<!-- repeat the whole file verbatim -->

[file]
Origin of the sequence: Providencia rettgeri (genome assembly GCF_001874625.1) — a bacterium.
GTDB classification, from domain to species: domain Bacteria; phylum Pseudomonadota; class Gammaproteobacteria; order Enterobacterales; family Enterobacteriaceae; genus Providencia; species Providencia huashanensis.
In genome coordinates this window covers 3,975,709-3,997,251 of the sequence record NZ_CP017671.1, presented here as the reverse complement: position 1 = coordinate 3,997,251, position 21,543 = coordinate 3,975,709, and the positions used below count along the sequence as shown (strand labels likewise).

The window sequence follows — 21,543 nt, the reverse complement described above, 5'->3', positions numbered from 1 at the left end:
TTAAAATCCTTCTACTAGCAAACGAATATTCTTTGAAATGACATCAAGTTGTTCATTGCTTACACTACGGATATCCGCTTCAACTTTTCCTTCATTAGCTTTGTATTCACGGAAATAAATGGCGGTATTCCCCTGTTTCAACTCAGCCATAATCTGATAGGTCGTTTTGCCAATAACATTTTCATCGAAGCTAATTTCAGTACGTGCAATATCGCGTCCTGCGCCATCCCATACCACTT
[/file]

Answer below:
Origin of the sequence: Providencia rettgeri (genome assembly GCF_001874625.1) — a bacterium.
GTDB classification, from domain to species: domain Bacteria; phylum Pseudomonadota; class Gammaproteobacteria; order Enterobacterales; family Enterobacteriaceae; genus Providencia; species Providencia huashanensis.
In genome coordinates this window covers 3,975,709-3,997,251 of the sequence record NZ_CP017671.1, presented here as the reverse complement: position 1 = coordinate 3,997,251, position 21,543 = coordinate 3,975,709, and the positions used below count along the sequence as shown (strand labels likewise).

The window sequence follows — 21,543 nt, the reverse complement described above, 5'->3', positions numbered from 1 at the left end:
TTAAAATCCTTCTACTAGCAAACGAATATTCTTTGAAATGACATCAAGTTGTTCATTGCTTACACTACGGATATCCGCTTCAACTTTTCCTTCATTAGCTTTGTATTCACGGAAATAAATGGCGGTATTCCCCTGTTTCAACTCAGCCATAATCTGATAGGTCGTTTTGCCAATAACATTTTCATCGAAGCTAATTTCAGTACGTGCAATATCGCGTCCTGCGCCATCCCATACCACTT